The impact of artificial intelligence (AI) on the job market is disproportionately affecting women, according to new research from human resources analytics firm Revelio Labs. Revelio Labs identified the jobs most at risk of being replaced by AI by reviewing studies produced by the National Bureau of Economic studies, many of which are dominated by women. Bill collectors, payroll experts (accountants) and administrative secretaries are examples of these positions.
According to Hakki Ozdenoren, an economist at Revelio Labs, the distribution of the sexes in different jobs reflects deep-rooted prejudices in society, with women being relegated to certain roles such as administrative assistants and secretaries. As a result, the impact of AI on the labor market is exacerbating existing gender inequalities.
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Advances in AI are exacerbating these gaps on a global scale, leading some companies to consider downsizing their workforce and incorporating generative AI into their operations. IBM, for example, has revealed that it aims to slow down the hiring of back-office activities such as human resources, which can easily be automated by AI. Arvind Krishna, CEO of IBM, predicts that around 30% of these jobs will be automated over the next five years, potentially leading to the loss of 7,800 jobs.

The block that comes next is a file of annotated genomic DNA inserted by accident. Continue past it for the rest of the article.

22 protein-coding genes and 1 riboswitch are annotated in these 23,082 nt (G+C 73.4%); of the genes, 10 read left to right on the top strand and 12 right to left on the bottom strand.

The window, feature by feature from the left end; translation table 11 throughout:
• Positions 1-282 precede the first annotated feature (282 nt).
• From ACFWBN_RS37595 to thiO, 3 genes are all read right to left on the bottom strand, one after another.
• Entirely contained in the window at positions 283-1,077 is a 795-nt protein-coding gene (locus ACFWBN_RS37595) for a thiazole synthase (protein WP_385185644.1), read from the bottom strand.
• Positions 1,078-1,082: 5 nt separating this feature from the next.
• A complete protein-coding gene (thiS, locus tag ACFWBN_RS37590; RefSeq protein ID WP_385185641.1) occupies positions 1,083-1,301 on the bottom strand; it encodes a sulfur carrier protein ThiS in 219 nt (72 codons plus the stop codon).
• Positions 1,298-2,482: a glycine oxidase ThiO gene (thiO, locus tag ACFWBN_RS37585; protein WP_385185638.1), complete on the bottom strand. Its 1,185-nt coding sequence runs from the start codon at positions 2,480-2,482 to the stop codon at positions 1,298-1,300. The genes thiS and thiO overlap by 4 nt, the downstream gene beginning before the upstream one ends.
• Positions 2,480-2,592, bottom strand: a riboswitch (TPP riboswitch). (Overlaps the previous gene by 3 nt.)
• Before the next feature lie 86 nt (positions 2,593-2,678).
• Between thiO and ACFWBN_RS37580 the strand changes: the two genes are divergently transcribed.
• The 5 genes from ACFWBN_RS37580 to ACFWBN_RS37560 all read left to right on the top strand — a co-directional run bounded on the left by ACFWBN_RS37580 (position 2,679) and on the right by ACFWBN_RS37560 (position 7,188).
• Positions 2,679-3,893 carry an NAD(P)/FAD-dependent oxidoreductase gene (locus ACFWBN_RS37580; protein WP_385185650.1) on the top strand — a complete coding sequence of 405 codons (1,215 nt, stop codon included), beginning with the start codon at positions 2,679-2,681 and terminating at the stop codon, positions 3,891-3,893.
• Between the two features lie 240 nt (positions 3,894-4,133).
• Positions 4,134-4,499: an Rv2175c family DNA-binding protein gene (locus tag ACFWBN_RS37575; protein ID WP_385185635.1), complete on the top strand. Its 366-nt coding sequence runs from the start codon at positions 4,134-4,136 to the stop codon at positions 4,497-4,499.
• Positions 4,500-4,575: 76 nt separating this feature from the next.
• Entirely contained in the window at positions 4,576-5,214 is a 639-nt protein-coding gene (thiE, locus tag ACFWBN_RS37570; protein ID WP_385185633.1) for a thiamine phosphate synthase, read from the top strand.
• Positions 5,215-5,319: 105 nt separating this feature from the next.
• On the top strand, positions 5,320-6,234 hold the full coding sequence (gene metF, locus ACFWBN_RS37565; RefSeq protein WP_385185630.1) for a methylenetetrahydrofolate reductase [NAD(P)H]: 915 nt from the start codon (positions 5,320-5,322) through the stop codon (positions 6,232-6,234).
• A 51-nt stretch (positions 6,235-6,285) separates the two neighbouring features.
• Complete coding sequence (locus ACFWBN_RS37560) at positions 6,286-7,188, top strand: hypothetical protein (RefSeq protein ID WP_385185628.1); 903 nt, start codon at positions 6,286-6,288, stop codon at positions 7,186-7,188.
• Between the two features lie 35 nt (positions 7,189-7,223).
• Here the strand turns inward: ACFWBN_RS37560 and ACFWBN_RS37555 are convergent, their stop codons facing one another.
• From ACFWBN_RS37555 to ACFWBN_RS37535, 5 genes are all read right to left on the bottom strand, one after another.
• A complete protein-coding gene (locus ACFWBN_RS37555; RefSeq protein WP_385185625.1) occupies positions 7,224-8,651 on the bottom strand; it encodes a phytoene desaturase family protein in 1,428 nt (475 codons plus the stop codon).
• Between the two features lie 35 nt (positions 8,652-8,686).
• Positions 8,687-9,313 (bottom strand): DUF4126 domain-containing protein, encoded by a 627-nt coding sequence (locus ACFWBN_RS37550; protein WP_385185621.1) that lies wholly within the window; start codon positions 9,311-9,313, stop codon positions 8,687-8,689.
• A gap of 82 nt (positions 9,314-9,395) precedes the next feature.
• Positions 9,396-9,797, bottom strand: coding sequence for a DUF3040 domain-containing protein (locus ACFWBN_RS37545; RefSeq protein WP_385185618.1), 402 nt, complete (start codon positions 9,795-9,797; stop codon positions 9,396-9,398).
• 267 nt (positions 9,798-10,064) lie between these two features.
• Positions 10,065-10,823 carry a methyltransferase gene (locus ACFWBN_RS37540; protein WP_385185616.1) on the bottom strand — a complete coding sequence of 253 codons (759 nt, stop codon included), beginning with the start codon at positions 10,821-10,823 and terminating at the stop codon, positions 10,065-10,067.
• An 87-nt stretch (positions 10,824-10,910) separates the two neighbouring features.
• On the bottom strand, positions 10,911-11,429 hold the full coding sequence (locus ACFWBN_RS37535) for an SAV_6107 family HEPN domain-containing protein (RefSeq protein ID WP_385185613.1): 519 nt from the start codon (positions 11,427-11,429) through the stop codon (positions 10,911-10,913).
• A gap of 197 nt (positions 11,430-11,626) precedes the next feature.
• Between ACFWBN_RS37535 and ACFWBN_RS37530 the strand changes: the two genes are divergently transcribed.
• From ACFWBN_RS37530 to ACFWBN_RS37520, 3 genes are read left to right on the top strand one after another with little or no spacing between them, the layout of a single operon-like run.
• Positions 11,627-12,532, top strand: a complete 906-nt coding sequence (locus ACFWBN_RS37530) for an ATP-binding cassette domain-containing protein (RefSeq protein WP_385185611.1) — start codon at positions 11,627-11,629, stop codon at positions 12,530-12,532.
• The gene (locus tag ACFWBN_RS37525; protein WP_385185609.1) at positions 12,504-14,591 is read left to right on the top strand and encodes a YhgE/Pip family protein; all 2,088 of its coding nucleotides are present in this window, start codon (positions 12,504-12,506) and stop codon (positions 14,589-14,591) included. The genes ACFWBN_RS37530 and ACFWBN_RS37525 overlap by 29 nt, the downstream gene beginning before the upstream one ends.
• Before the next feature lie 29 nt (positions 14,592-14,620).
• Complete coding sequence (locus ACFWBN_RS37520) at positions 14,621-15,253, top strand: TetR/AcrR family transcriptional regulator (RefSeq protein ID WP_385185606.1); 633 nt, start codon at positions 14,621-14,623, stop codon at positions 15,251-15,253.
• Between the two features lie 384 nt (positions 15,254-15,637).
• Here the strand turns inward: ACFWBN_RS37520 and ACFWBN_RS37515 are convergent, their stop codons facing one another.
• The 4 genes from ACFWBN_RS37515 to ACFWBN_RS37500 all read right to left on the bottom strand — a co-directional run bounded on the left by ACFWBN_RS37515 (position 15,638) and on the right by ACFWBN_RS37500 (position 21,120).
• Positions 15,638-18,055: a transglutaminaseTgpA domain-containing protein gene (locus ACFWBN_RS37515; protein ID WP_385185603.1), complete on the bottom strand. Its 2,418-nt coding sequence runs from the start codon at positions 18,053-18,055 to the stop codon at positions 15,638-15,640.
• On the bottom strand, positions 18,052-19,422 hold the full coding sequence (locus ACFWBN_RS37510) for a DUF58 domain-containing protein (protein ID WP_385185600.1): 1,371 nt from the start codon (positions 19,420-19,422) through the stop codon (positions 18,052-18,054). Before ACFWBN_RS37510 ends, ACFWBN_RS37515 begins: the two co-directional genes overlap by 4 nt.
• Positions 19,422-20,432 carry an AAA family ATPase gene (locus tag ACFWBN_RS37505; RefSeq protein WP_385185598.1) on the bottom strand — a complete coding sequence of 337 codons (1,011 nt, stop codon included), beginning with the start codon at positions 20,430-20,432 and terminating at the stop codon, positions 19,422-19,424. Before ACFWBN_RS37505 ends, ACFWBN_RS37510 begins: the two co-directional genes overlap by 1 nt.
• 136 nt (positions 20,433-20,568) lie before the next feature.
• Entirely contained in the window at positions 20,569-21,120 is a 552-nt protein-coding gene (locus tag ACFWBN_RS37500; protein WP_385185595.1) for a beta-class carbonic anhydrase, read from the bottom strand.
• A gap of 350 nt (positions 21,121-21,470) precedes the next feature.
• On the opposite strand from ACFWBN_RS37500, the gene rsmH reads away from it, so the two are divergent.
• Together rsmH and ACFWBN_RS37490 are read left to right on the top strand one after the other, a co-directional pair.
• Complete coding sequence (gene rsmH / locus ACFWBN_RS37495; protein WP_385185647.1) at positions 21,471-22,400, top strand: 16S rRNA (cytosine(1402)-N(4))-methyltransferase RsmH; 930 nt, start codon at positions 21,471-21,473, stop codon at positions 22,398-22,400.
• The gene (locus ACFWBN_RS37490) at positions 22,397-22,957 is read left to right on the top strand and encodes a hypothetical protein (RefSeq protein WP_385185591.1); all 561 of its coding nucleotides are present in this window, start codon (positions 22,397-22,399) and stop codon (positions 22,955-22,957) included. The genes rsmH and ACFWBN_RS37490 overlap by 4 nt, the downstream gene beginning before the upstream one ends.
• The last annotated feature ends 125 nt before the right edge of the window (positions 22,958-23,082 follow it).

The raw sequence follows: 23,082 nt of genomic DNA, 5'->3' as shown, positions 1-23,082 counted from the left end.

AI is increasingly replacing jobs that require repetitive operations, which are predominantly held by women. OpenAI’s ChatGPT model, for example, can quickly search, evaluate and summarise large amounts of text – a process that would normally take legal assistants much longer. In recruitment, AI can automate the screening of CVs, a task that has traditionally required more human resources.
However, this does not mean that highly skilled individuals can rest assured that their employment is secure. According to a preliminary study by Revelio Labs, generative AI may have a greater impact on high-paying jobs than on non-traditional industrial employment.
Providing women with reskilling opportunities will be crucial in adapting to the changing work landscape of the future. As Ozdenoren points out, in doing so, society can harness both the promise of AI and the significant talent and knowledge that women possess, ensuring a more equal and inclusive future.